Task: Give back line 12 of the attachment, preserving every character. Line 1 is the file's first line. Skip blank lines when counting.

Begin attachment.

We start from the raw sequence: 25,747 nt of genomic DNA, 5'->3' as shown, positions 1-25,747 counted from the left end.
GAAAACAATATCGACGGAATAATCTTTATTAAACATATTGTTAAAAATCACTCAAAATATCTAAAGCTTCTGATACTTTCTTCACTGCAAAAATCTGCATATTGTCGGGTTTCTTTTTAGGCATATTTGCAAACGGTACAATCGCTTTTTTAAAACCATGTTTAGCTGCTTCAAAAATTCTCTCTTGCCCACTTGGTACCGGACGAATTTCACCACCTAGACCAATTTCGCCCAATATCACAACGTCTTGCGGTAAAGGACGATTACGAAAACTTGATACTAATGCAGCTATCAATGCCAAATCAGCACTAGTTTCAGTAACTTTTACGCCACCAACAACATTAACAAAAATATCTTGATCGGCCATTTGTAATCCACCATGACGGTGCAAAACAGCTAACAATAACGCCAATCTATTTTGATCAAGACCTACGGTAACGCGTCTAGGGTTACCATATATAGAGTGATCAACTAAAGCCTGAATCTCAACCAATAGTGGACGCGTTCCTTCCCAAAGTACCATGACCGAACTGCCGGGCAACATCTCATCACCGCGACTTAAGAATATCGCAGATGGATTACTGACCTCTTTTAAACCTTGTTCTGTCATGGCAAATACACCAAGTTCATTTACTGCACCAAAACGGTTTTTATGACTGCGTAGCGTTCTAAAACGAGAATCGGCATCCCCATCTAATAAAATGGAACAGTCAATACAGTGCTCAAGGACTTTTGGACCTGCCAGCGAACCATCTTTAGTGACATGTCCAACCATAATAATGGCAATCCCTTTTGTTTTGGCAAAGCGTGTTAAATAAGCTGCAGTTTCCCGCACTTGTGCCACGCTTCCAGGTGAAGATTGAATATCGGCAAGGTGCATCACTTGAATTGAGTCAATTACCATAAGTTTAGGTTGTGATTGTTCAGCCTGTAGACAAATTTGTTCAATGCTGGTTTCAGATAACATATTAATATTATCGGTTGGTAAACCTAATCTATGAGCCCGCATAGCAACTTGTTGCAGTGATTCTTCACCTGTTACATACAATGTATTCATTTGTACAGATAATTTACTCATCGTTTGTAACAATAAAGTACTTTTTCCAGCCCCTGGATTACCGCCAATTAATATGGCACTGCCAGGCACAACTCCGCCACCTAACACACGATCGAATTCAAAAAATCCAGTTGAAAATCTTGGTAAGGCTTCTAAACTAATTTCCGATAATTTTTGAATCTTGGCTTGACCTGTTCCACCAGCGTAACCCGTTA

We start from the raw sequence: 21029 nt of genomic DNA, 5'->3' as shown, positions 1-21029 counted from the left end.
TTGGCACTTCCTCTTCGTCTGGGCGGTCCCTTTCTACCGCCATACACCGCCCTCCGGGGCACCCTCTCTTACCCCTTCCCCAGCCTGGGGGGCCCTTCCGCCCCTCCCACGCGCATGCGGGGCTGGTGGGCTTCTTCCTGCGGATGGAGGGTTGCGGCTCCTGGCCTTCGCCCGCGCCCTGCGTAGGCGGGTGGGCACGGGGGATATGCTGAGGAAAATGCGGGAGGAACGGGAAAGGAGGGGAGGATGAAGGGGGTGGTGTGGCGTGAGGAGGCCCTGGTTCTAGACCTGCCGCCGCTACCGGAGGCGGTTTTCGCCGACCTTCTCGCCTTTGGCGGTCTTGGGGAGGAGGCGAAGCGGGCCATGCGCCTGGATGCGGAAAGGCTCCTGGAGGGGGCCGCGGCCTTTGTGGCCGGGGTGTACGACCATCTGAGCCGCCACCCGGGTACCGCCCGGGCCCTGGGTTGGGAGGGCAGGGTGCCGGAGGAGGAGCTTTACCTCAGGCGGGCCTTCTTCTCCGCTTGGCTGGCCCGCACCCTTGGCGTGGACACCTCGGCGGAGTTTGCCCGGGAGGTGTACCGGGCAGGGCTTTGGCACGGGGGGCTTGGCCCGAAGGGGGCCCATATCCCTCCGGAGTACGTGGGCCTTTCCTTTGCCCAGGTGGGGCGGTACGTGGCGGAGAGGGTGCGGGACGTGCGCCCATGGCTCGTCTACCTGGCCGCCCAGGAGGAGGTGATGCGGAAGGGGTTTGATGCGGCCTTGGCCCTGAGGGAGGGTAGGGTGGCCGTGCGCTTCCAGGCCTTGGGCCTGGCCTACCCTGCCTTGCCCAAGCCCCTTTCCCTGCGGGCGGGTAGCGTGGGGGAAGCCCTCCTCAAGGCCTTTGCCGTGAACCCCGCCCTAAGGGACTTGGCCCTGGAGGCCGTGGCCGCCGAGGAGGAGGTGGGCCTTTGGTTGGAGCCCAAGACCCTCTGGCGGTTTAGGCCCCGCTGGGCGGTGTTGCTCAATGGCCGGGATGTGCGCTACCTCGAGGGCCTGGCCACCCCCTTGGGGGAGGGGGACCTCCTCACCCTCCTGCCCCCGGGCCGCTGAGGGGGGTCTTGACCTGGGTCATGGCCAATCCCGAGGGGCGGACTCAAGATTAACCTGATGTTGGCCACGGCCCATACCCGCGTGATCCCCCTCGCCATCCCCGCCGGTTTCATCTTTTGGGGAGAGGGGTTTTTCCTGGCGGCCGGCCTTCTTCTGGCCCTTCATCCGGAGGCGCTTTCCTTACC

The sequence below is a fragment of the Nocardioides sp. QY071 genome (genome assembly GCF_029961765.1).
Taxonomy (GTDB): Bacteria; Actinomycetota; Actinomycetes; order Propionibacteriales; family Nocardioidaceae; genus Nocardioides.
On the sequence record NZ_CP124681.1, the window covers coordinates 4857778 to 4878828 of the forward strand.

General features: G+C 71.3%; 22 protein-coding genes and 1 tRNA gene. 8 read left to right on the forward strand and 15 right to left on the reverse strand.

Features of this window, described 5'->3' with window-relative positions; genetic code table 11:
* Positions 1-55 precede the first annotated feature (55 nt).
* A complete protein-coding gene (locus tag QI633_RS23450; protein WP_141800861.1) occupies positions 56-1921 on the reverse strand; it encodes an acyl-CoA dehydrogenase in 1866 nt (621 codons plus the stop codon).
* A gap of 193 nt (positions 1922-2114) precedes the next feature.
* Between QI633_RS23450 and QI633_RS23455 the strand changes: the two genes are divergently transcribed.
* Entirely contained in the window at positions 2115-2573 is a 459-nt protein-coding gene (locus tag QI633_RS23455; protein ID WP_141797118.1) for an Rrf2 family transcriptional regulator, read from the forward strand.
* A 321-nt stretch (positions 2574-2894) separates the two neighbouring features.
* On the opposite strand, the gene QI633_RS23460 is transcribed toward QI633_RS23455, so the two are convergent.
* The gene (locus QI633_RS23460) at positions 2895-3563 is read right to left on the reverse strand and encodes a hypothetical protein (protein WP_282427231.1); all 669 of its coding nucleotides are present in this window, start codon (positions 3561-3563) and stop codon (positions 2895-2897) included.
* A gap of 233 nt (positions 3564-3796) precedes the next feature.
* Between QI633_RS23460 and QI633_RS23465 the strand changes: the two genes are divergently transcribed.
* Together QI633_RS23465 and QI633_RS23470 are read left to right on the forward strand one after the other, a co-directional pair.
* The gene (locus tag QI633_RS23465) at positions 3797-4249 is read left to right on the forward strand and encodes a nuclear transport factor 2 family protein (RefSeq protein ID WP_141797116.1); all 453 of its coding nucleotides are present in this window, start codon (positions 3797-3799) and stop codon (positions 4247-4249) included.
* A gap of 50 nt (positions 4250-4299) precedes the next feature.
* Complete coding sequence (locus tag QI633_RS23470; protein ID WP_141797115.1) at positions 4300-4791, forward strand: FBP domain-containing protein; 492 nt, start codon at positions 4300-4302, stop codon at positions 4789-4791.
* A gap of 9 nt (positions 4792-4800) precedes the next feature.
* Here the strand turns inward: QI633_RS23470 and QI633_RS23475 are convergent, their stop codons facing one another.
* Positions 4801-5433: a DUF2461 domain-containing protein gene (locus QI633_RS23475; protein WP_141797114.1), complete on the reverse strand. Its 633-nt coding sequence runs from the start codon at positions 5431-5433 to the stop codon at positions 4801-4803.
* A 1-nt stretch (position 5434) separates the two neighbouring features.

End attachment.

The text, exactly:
* A gap of 193 nt (positions 1922-2114) precedes the next feature.